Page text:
Who would benefit from an economic policy based on MMT? And who will not?
Job seekers would benefit, because full employment is a goal that is easy to achieve. The current strategy is to make job seekers more skilled. But this does not solve the problem if there are too few jobs in the companies. But the state could simply generate additional jobs under a job guarantee, financed at the federal level and managed at the local level. Whoever is looking for work and cannot find it, receives a local job offer from a database. A basic wage is paid, which is sufficient to live on. There is enough to do. We have crises in many areas of society and could use helping hands almost anywhere. So in addition to those seeking work, those who are helped by the work would also benefit. Companies that pay their workers poorly would lose out, because they would run out of workers.
How much should the government increase its spending??
Ultimately, the state should align this with the goals it wants to achieve. This includes – in addition to the full employment just mentioned – above all the enforcement of rights. There is a right to education, a right to health, a right to physical integrity, and other rights as well. To achieve this, the state needs to fund schools, universities, hospitals, police, judiciary and other institutions.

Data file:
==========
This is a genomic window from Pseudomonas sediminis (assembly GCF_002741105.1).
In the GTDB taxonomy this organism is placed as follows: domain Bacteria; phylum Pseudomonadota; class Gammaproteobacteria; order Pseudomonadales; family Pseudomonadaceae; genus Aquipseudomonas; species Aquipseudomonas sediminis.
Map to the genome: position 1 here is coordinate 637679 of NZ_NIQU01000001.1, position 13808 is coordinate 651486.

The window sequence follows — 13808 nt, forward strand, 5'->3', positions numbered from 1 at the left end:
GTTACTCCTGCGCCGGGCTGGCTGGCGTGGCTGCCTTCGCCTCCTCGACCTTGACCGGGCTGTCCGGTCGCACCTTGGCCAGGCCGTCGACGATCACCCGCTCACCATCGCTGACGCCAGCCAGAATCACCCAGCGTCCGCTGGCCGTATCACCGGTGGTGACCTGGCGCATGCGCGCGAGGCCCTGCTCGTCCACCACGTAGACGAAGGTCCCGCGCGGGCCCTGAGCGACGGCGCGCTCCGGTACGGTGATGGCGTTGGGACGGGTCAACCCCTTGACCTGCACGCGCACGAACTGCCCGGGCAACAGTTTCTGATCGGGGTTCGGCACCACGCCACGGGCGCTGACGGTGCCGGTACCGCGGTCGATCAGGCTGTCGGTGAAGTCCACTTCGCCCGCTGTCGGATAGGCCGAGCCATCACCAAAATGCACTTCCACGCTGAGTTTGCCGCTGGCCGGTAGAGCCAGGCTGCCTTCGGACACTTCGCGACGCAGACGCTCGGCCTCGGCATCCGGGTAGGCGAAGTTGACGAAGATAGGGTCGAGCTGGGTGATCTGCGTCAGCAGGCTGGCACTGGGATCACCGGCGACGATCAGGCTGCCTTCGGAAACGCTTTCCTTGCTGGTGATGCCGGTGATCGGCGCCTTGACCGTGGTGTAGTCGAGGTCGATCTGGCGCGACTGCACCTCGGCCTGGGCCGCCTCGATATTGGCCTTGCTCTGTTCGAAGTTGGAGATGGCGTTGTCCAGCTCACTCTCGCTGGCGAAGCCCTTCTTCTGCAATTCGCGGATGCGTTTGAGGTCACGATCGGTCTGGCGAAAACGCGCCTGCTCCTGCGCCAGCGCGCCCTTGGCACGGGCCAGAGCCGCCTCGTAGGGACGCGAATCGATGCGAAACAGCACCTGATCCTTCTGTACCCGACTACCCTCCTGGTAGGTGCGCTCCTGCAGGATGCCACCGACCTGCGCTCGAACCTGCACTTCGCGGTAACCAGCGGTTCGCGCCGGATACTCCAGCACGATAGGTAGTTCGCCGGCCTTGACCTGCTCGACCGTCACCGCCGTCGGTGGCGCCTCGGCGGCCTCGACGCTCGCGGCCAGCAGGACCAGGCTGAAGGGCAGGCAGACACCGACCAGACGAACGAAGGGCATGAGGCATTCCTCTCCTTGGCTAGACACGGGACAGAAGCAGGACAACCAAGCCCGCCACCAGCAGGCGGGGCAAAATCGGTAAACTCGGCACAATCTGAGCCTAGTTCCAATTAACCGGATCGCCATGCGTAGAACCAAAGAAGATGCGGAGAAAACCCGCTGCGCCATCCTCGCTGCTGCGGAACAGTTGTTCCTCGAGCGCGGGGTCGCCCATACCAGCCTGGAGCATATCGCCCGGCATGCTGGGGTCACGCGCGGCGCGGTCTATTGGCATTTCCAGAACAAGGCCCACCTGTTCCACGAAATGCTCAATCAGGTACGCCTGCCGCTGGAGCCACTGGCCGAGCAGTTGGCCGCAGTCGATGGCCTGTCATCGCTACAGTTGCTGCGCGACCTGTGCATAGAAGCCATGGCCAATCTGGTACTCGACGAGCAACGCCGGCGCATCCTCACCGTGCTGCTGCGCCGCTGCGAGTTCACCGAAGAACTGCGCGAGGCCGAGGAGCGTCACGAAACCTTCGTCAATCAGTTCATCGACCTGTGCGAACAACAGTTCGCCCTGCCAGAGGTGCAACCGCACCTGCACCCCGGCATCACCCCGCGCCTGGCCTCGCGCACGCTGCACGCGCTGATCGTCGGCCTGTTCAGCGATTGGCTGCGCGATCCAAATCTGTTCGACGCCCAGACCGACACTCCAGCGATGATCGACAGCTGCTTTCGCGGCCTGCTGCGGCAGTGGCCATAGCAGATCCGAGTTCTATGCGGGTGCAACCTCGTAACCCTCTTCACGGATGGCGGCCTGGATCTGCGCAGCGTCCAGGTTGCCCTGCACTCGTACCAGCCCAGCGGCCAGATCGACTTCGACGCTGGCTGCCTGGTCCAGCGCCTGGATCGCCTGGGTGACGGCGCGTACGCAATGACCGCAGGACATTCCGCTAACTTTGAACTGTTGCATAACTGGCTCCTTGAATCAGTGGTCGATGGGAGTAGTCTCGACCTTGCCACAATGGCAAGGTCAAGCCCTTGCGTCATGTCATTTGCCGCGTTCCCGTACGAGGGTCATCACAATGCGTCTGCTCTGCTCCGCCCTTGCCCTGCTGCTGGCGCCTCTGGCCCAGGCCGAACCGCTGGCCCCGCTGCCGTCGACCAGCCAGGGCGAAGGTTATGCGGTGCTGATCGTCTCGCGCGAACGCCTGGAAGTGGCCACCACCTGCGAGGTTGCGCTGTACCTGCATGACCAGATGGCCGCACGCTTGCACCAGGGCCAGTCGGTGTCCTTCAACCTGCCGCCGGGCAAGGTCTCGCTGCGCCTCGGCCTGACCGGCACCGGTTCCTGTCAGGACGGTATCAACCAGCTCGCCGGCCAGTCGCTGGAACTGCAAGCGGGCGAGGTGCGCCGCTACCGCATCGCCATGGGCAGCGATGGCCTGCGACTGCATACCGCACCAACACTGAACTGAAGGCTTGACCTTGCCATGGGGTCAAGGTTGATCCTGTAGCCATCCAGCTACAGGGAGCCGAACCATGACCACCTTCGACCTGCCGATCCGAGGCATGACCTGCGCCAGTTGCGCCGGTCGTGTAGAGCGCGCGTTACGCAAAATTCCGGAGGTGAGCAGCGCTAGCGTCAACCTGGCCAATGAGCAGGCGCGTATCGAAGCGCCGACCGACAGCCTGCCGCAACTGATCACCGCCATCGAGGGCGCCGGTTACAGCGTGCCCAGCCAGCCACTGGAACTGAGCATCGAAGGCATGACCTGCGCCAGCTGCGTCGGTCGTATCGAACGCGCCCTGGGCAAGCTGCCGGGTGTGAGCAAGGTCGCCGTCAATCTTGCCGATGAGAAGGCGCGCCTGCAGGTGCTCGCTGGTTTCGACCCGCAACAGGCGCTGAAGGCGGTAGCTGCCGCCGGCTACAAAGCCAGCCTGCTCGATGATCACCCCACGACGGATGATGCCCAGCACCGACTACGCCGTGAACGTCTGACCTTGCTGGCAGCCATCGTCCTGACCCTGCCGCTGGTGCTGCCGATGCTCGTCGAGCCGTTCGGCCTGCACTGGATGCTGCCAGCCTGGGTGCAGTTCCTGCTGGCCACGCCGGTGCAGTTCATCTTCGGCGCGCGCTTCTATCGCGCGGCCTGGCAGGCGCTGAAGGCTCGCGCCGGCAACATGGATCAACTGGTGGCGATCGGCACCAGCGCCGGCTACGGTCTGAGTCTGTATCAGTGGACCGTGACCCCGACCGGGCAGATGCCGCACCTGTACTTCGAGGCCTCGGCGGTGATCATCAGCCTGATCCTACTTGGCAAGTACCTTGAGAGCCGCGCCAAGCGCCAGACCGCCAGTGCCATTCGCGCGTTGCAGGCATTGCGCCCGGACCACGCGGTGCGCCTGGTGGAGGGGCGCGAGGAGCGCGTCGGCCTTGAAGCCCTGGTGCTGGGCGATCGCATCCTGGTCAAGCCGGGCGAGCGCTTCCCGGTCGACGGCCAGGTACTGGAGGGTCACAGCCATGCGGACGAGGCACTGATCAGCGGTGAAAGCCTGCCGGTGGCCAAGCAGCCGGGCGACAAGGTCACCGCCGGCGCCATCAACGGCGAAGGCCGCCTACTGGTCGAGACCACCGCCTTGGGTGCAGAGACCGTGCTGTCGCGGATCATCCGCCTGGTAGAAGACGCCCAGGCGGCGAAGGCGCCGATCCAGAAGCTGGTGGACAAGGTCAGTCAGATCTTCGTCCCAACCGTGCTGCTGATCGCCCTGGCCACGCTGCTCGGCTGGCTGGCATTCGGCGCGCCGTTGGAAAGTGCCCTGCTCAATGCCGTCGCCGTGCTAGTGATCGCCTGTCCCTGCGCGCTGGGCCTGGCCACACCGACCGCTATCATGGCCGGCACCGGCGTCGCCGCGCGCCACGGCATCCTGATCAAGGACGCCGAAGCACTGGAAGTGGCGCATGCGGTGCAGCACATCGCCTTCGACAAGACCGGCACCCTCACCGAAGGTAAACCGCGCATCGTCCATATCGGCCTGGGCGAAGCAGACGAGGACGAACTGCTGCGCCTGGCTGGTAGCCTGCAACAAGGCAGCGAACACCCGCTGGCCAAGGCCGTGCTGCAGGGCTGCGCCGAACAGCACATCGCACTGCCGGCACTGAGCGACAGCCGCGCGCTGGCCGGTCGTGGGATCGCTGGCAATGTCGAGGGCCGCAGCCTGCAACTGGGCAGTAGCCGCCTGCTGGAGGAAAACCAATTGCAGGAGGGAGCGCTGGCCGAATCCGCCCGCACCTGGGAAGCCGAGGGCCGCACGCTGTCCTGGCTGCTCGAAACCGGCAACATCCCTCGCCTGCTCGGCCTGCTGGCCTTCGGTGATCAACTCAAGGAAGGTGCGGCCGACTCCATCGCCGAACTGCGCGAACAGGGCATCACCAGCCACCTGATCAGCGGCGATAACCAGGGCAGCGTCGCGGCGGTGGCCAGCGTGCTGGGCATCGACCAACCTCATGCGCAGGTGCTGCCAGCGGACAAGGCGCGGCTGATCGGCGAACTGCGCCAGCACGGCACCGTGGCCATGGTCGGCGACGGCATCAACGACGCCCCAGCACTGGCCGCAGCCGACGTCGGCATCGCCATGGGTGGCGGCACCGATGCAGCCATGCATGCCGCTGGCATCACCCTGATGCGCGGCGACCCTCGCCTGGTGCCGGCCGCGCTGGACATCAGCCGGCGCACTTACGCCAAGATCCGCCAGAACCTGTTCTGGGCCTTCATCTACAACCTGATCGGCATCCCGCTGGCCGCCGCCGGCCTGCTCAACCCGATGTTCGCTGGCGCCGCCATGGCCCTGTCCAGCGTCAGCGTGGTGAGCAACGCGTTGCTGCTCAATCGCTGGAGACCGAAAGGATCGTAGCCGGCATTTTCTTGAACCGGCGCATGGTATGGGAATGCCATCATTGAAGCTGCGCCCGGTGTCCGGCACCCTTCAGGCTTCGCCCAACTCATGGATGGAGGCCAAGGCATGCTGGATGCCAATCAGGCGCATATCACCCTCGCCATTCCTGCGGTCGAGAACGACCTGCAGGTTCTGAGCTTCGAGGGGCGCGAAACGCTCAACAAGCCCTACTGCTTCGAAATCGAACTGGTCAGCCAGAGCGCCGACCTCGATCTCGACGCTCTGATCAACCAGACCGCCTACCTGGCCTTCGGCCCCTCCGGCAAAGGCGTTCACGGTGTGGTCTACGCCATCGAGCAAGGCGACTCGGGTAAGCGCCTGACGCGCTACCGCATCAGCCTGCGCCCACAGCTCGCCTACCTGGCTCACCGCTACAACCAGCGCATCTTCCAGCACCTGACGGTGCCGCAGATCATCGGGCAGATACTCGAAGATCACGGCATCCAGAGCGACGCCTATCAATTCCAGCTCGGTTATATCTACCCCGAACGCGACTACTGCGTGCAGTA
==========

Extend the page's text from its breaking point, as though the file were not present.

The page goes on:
Is an economic policy according to the MMT ecologically alignable?
An economic policy based on MMT is geared to the common good. Exactly what the common good is must be determined through a democratic process. Ecology is of course of central importance today. In this respect, MMT is a good basis for a green new deal. Anything that can be produced can be financed. Resources are finite, money is not. If there is a shortage of money, it is only because that is what is politically wanted. MMT allows for an undogmatic economic policy. The state can both involve the private sector through guarantees, grants and purchases, and strengthen the public sector, z. B. In transport infrastructure or in the social sector, to make the ecological transformation socially acceptable. In a green new deal, the entire population must be taken along to avoid social hardship, social unrest and political upheaval.
Could MMT be misused for economic policy to increase corporate profits?